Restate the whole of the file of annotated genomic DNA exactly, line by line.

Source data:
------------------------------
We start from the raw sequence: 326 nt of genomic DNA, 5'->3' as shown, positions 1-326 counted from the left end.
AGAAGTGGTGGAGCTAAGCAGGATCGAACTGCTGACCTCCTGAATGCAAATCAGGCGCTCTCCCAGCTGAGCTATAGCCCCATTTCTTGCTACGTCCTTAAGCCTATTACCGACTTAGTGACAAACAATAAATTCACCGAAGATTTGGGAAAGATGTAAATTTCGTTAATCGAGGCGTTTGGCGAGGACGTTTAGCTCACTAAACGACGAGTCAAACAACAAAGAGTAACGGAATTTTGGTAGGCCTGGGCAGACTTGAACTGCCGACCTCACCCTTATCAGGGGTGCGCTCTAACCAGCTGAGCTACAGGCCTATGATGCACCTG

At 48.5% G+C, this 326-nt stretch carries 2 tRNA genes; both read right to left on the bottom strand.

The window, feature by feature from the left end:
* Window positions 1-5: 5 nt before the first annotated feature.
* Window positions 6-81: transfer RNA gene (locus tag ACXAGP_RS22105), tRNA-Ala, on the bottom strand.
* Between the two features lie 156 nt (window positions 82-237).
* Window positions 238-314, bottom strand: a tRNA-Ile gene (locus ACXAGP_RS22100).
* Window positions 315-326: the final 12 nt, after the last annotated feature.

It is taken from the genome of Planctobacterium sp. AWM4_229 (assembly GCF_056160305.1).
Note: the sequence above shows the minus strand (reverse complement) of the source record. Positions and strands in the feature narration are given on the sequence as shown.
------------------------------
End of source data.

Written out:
We start from the raw sequence: 326 nt of genomic DNA, 5'->3' as shown, positions 1-326 counted from the left end.
AGAAGTGGTGGAGCTAAGCAGGATCGAACTGCTGACCTCCTGAATGCAAATCAGGCGCTCTCCCAGCTGAGCTATAGCCCCATTTCTTGCTACGTCCTTAAGCCTATTACCGACTTAGTGACAAACAATAAATTCACCGAAGATTTGGGAAAGATGTAAATTTCGTTAATCGAGGCGTTTGGCGAGGACGTTTAGCTCACTAAACGACGAGTCAAACAACAAAGAGTAACGGAATTTTGGTAGGCCTGGGCAGACTTGAACTGCCGACCTCACCCTTATCAGGGGTGCGCTCTAACCAGCTGAGCTACAGGCCTATGATGCACCTG

At 48.5% G+C, this 326-nt stretch carries 2 tRNA genes; both read right to left on the bottom strand.

The window, feature by feature from the left end:
* Window positions 1-5: 5 nt before the first annotated feature.
* Window positions 6-81: transfer RNA gene (locus tag ACXAGP_RS22105), tRNA-Ala, on the bottom strand.
* Between the two features lie 156 nt (window positions 82-237).
* Window positions 238-314, bottom strand: a tRNA-Ile gene (locus ACXAGP_RS22100).
* Window positions 315-326: the final 12 nt, after the last annotated feature.

It is taken from the genome of Planctobacterium sp. AWM4_229 (assembly GCF_056160305.1).
Note: the sequence above shows the minus strand (reverse complement) of the source record. Positions and strands in the feature narration are given on the sequence as shown.